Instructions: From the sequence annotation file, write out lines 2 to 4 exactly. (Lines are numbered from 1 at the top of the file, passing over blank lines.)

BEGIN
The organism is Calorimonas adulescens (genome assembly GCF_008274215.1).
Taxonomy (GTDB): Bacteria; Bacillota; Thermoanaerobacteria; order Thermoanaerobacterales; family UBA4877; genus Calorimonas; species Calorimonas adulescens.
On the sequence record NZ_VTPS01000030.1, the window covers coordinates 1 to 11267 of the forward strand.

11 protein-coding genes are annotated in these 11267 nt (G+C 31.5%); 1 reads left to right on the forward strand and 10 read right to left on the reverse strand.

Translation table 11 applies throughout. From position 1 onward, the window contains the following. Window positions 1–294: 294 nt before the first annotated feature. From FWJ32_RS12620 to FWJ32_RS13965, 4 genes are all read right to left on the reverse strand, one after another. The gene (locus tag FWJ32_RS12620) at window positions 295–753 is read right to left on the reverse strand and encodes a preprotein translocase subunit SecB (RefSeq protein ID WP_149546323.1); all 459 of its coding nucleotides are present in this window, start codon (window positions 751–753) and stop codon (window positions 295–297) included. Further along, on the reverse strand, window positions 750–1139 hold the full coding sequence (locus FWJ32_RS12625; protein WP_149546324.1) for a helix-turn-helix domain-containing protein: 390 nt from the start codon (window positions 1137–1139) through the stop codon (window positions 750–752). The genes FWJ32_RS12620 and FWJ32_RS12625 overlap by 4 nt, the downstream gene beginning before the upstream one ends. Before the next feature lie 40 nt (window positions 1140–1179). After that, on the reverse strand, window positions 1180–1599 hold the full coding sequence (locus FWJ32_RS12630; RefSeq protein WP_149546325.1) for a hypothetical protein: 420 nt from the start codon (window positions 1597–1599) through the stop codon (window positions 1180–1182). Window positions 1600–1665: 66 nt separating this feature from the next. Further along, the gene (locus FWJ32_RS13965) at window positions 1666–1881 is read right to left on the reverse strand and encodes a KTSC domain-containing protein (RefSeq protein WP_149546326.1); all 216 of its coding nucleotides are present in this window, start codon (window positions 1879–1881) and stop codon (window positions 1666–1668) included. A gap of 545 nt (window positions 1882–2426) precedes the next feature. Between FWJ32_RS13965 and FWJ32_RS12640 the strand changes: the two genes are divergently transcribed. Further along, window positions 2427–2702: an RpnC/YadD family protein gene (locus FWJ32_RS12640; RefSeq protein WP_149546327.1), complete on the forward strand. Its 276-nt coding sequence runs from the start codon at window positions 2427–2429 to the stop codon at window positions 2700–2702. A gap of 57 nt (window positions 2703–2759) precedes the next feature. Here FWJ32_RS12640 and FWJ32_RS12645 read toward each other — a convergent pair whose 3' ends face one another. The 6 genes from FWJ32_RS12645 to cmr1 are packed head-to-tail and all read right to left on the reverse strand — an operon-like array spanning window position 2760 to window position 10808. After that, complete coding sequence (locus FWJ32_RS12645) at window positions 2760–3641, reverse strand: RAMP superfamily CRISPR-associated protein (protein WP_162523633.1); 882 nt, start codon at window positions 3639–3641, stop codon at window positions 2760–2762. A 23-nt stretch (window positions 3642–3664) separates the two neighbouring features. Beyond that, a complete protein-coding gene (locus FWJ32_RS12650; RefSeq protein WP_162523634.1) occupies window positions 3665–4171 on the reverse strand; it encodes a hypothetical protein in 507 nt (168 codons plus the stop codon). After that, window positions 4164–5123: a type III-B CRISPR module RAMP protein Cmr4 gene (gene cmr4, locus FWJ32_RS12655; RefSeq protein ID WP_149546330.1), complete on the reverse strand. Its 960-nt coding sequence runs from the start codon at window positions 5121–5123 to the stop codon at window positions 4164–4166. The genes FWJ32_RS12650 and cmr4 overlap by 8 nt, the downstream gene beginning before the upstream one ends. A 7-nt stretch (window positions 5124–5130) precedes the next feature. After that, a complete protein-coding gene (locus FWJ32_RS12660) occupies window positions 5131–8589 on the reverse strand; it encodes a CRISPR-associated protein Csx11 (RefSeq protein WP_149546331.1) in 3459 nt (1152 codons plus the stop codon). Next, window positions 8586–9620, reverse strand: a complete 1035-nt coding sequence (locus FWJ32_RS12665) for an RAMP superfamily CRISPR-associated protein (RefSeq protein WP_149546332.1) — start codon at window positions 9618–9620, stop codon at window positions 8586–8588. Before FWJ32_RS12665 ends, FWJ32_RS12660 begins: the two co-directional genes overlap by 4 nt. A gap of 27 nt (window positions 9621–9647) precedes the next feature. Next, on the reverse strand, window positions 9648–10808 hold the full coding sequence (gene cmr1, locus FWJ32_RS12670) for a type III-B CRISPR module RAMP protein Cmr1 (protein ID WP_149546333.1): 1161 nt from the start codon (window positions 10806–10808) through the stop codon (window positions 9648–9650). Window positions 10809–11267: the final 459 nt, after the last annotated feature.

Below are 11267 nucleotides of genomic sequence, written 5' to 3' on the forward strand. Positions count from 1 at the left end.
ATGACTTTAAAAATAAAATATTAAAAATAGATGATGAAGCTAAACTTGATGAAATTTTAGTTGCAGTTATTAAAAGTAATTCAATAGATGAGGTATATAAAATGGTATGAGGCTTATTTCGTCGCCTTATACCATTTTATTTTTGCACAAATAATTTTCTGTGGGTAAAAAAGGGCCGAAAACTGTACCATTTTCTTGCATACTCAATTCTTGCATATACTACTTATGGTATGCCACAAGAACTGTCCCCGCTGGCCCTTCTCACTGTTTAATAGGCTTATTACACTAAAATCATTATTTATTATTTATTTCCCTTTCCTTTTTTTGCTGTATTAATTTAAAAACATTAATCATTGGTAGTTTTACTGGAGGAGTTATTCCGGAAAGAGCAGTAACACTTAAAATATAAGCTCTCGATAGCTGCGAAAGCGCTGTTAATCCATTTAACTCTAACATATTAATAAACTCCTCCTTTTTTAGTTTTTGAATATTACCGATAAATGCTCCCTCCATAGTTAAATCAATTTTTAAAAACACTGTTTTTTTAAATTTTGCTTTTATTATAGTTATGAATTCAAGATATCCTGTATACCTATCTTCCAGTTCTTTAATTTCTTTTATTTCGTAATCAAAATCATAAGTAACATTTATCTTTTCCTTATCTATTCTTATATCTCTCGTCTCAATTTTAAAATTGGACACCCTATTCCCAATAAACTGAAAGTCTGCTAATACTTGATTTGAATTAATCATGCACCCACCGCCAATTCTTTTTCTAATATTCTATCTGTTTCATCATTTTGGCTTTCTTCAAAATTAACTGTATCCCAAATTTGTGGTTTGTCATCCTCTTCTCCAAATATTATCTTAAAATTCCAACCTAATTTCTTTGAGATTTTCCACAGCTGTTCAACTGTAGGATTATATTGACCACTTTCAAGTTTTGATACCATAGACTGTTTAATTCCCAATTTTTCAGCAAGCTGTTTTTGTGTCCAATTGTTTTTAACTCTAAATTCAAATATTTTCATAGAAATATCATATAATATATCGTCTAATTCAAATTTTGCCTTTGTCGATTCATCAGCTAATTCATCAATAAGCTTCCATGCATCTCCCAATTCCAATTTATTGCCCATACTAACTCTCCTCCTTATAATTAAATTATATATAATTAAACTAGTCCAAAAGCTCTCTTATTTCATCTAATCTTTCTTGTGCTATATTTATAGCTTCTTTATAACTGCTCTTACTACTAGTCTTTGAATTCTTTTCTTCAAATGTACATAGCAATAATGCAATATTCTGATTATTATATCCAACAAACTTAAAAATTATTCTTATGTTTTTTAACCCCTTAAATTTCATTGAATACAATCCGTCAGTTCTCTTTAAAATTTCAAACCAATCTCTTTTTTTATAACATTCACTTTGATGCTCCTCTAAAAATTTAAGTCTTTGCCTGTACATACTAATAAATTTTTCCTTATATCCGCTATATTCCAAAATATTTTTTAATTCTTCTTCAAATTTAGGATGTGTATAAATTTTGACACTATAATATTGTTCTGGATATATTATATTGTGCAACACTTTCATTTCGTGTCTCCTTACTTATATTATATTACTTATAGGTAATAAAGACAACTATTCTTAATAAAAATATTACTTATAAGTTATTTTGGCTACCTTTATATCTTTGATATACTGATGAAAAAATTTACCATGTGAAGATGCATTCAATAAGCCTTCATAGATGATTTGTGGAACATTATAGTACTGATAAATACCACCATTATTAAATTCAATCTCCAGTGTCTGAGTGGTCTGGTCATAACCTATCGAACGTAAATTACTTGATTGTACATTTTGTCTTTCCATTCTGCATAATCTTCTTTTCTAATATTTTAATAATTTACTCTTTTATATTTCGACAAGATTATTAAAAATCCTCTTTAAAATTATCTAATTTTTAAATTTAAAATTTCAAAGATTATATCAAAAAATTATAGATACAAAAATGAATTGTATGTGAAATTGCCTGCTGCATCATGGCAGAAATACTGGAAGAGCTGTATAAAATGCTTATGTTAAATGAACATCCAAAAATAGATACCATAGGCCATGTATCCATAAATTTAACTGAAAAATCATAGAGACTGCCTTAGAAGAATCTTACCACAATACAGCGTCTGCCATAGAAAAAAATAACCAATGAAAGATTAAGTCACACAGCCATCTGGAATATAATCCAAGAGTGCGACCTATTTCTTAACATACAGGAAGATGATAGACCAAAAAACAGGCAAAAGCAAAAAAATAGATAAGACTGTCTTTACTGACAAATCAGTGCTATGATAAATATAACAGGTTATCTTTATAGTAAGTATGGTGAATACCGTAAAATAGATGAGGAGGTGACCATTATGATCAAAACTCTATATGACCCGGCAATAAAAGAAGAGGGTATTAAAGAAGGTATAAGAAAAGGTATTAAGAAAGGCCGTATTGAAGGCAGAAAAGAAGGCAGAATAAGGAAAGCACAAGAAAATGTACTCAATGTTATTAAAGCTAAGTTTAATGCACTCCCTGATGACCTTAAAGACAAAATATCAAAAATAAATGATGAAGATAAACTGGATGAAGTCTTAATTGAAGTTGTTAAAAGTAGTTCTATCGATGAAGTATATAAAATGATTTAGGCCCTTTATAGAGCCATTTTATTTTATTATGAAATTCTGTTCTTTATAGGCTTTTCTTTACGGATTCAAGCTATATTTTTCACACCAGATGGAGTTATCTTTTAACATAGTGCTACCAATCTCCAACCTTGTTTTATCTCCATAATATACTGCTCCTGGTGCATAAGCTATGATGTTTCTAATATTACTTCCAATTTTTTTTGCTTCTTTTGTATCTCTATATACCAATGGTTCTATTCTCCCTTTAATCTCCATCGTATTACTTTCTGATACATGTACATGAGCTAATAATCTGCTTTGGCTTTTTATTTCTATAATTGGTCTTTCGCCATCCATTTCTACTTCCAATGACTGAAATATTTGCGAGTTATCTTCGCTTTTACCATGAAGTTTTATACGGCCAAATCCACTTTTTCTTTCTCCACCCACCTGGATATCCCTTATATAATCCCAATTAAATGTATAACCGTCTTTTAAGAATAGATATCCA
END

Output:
Taxonomy (GTDB): Bacteria; Bacillota; Thermoanaerobacteria; order Thermoanaerobacterales; family UBA4877; genus Calorimonas; species Calorimonas adulescens.
On the sequence record NZ_VTPS01000030.1, the window covers coordinates 1 to 11267 of the forward strand.

11 protein-coding genes are annotated in these 11267 nt (G+C 31.5%); 1 reads left to right on the forward strand and 10 read right to left on the reverse strand.